Hoping for a steep drop in home prices next year? It’s unlikely, Royal LePage says – National

Hoping for a steep drop in home prices next year? It’s unlikely, Royal LePage says – National

Housing prices are only forecasted to drop one per cent in 2023, according to a new market survey forecast from Royal LePage.

The aggregate price of a home in Canada is set to drop just one per cent year over year from $772,900 to $765,171, the survey is projecting — something that might disappoint hopeful homebuyers who expected rising interest rates to push down housing prices.

“Typically what we see at this point in the market correction is demand falls, and with that, people who want to sell their homes need to sell them at a discount — prices drop,” said Phil Soper, CEO of Royal LePage, in an interview with Motorcycle accident toronto today.

“But in fact, we’ve seen demand fall and the number of homes available for sale to fall absolutely in concert.”

Read more:

Ontario passes housing bill amid criticism from cities, conservation authorities

Story continues below advertisement

As a result, he said, there’s “no real change” in the number of people looking for a home, nor are there any major changes in the number of homes available for sale. Taken together, Soper explained, that means no big changes are expected in housing prices.

Rising interest rates, which have hit Canadians’ mortgages, have also faced counterbalances that reduce their impact, Soper added.

“We all know that the cost of borrowing has risen rapidly. But there’s a number of factors actually supporting home prices on the other side of the equation,” he said.

“Incomes are actually getting a little higher. Inflation is pushing out, pushing up salaries. People are working. Unemployment is very, very low by historical standards. Homes are a little bit cheaper.”

Click to play video: 'Rising interest rates leading to housing market slowdown'

Rising interest rates leading to housing market slowdown

On top of that, savings are still “about three times higher than normal,” Soper said.

Story continues below advertisement

“People have money for down payments, they have more disposable income because of salary increases, and those homes are a little cheaper than they were a year ago. So you add all that up and it offsets a significant amount of the increased cost of borrowing.”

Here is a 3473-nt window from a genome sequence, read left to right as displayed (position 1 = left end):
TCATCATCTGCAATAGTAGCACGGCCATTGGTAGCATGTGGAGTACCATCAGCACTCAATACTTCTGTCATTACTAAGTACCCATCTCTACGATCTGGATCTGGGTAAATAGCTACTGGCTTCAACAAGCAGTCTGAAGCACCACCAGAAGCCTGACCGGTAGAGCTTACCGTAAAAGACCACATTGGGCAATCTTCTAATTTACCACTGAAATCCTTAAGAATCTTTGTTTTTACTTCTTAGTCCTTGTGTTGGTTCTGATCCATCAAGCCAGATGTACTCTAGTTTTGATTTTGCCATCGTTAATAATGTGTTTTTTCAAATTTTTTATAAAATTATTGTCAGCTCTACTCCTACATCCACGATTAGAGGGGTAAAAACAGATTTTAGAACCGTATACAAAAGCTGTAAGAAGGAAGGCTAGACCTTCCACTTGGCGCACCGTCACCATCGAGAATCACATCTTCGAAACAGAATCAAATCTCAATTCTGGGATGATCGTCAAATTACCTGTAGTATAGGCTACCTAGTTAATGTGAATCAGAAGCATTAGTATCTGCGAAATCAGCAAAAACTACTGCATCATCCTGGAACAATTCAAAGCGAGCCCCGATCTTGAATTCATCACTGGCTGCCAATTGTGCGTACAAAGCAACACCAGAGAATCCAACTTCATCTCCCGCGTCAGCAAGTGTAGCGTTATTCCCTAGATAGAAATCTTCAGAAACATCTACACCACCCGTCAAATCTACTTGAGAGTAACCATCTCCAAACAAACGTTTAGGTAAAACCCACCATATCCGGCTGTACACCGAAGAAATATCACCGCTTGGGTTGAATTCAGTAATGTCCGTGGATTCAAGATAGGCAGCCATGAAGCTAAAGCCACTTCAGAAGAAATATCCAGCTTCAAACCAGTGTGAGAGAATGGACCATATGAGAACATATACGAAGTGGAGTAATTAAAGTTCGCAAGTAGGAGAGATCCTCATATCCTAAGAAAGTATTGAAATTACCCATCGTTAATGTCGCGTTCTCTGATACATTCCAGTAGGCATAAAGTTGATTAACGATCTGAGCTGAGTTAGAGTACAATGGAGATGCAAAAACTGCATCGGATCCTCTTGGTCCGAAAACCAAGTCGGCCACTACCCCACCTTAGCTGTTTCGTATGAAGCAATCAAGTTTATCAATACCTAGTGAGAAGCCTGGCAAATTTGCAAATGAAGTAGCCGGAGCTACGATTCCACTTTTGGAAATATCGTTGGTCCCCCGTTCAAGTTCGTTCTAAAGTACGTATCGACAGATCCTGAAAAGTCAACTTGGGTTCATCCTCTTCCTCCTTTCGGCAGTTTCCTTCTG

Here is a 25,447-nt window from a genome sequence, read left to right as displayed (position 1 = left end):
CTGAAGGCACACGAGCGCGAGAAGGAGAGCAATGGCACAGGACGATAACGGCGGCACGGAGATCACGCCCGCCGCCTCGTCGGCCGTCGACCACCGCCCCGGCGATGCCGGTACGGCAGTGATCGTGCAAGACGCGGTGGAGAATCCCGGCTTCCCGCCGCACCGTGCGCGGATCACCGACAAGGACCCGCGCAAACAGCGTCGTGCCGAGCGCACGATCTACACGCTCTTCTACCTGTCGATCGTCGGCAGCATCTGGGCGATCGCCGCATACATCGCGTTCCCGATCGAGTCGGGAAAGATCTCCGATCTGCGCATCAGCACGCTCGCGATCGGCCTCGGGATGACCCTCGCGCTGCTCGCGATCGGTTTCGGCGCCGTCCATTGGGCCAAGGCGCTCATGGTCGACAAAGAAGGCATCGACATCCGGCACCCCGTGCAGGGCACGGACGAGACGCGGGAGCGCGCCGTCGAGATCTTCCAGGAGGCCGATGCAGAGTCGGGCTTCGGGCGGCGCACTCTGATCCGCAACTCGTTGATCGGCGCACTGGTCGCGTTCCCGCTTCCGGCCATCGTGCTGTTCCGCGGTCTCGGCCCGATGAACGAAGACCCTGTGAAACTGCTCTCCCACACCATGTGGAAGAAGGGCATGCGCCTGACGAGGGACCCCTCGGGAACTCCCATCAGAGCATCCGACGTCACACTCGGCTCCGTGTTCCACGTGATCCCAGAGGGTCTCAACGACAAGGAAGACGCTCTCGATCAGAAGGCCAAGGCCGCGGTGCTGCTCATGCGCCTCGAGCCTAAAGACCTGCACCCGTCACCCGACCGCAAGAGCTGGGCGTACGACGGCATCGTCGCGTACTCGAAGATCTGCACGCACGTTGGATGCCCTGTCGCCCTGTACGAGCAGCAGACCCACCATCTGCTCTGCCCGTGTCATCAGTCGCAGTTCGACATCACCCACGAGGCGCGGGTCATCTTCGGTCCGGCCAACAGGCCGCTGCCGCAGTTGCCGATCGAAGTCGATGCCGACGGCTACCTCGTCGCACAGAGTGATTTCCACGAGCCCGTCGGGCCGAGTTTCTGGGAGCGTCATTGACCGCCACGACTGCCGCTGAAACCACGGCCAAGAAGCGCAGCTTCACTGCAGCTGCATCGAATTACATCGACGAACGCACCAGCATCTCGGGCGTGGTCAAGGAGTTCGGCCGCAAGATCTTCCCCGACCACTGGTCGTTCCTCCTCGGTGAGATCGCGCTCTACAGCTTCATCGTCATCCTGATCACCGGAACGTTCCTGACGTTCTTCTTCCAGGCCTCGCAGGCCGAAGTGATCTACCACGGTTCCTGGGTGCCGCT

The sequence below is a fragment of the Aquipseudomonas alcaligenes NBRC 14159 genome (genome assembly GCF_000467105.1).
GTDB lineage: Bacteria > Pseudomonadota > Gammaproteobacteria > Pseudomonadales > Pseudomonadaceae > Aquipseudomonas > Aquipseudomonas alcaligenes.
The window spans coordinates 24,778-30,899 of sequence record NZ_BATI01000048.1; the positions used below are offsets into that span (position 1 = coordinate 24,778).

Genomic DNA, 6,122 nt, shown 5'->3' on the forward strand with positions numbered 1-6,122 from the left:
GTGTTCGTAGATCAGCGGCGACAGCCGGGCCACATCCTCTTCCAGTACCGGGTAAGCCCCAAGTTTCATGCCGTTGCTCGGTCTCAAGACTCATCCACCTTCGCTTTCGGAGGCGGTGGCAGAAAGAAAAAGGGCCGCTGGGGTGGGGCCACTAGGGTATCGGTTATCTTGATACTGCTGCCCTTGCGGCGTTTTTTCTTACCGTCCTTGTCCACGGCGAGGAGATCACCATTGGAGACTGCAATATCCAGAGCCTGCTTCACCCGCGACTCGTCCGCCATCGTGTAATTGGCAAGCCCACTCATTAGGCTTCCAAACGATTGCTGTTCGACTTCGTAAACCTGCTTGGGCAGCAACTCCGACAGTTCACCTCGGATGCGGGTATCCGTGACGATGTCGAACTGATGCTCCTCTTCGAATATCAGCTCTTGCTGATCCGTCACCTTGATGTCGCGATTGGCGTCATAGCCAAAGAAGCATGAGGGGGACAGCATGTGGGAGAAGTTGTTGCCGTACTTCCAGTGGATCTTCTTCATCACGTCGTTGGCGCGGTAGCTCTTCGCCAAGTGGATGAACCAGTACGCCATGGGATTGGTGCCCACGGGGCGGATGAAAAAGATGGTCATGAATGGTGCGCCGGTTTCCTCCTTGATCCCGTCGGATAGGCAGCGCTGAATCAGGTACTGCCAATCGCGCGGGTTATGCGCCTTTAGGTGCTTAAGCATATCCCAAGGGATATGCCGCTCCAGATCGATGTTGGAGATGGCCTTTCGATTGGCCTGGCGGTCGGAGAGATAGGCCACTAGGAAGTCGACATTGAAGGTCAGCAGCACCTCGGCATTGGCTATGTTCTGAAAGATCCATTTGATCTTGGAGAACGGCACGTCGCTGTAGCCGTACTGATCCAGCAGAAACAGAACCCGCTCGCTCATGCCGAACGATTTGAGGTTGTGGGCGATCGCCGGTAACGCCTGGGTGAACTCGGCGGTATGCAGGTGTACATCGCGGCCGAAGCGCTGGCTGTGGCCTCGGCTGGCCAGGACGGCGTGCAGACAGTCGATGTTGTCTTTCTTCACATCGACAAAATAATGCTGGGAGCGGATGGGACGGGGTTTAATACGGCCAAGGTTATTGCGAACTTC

Some onlookers who were hoping to see home prices drop steeply might find themselves “disappointed,” Soper said.

In fact, some kinds of housing are actually projected to increase.

While single-family detached housing is expected to drop two per cent year over year from $797,200 to $781,256, city slickers hoping to save some money by purchasing a condominium will find themselves paying more in 2023 than they did in 2022, the forecast suggests.

According to Royal LePage’s 2023 forecast, condominium prices will increase by one per cent year over year, from $563,300 to $568,933.

“We are seeing a material difference in the outlook for condominiums and detached homes. The condominiums are being bid up in value, I think, both because there is a return to that joy of urban living,  where that definitely was out of style during the height of the … pandemic lockdown,” Soper said.

“So there’s been a complete 180-degree turn over the last 24 months, in terms of what kinds of properties are favoured by homebuyers in the country.”

Story continues below advertisement

Click to play video: 'Economists warn of an impending recession'

Economists warn of an impending recession

Prices also aren’t dropping at all in some cities, including Ottawa, Calgary and Halifax — which are all cities that are seeing small upticks in prices for all forms of housing.

Renters will also continue to feel the pressure, Soper added.

“The price of renting accommodation in this country has really skyrocketed,” he said.

“So the math isn’t working for people who are looking to get out of homeownership.”

What owners are continuing to do, however, is move to areas where they can cut down other expenses.

“What we are seeing is more migration from areas of high cost of living, say southern Ontario,” he said, “to areas of low cost of living that was triggered during the pandemic to move, say, to Atlantic Canada or the Prairie provinces.”

&copy 2022 Motorcycle accident toronto today, Toronto Car Accident News.